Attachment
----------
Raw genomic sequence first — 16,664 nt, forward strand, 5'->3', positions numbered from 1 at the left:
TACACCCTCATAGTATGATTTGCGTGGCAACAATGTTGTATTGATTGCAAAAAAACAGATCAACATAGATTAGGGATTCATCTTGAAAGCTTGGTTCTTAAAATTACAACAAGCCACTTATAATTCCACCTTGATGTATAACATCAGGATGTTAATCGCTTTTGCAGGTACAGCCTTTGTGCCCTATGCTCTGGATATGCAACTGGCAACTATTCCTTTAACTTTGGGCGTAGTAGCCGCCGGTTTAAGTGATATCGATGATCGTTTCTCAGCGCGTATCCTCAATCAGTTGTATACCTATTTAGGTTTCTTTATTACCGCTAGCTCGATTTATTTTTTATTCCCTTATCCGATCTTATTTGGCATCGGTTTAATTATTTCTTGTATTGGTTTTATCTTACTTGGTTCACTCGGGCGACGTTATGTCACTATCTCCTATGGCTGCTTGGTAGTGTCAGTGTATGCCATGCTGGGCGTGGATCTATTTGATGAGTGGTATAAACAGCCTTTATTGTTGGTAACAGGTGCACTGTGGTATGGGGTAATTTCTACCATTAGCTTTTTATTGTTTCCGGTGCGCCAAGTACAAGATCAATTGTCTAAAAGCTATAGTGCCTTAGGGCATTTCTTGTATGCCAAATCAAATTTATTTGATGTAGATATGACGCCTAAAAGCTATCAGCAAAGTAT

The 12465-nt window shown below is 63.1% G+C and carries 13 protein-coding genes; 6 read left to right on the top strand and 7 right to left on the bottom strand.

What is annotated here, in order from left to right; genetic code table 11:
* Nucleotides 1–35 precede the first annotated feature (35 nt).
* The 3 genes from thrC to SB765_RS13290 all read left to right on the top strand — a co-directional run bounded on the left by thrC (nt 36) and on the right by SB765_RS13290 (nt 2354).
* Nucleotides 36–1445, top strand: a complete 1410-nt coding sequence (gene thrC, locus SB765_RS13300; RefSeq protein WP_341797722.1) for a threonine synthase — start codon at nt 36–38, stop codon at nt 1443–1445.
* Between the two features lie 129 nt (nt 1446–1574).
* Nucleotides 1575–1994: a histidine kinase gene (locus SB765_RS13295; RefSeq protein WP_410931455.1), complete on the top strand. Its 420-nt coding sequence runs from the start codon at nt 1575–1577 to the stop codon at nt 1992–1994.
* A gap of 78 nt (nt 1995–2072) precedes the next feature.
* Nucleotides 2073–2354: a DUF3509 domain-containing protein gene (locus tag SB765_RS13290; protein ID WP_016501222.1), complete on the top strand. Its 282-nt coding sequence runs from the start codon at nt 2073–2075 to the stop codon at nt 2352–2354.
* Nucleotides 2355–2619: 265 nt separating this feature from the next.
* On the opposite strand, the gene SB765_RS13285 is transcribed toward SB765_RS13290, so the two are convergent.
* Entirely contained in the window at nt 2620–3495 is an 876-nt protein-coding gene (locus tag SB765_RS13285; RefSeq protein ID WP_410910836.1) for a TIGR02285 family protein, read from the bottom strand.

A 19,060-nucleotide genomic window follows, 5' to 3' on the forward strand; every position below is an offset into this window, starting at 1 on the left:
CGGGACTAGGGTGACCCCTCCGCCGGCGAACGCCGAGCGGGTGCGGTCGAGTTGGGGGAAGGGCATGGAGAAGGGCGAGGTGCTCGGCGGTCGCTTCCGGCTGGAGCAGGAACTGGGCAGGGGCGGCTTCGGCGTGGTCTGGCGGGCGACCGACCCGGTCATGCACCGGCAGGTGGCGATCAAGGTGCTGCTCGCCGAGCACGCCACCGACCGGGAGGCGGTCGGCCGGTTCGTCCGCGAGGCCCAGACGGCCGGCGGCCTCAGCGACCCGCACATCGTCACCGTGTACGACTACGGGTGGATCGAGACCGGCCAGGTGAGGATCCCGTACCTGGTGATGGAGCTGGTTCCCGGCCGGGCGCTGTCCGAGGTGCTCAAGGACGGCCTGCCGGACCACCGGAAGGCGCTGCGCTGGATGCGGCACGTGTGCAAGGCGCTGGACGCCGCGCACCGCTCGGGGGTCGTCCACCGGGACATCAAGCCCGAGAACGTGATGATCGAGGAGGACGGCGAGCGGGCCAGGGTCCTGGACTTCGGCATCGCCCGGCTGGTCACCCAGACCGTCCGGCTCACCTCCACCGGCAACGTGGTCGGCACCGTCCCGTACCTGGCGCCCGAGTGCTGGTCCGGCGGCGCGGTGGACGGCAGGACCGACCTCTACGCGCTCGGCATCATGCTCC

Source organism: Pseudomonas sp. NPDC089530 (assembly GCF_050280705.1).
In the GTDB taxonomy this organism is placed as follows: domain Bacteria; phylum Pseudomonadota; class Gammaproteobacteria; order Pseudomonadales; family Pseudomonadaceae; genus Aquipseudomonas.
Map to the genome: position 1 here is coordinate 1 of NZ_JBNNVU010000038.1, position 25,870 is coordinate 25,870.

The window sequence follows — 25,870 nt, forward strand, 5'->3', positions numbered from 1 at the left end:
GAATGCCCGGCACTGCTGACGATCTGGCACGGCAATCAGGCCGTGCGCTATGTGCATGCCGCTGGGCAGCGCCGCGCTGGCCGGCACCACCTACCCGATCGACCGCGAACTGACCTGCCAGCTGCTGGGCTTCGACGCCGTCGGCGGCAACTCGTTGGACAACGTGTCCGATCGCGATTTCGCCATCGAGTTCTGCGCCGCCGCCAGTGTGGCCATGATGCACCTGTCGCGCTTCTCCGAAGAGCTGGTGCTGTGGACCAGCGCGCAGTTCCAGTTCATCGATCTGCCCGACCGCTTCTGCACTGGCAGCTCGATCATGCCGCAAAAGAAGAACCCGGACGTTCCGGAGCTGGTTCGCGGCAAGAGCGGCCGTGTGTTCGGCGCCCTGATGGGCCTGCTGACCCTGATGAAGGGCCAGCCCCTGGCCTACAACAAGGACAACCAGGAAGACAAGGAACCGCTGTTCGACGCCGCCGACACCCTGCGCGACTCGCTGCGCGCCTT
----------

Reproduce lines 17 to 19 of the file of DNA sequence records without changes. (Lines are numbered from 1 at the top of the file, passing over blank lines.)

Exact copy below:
Source organism: Pseudomonas sp. NPDC089530 (assembly GCF_050280705.1).
In the GTDB taxonomy this organism is placed as follows: domain Bacteria; phylum Pseudomonadota; class Gammaproteobacteria; order Pseudomonadales; family Pseudomonadaceae; genus Aquipseudomonas.
Map to the genome: position 1 here is coordinate 1 of NZ_JBNNVU010000038.1, position 25,870 is coordinate 25,870.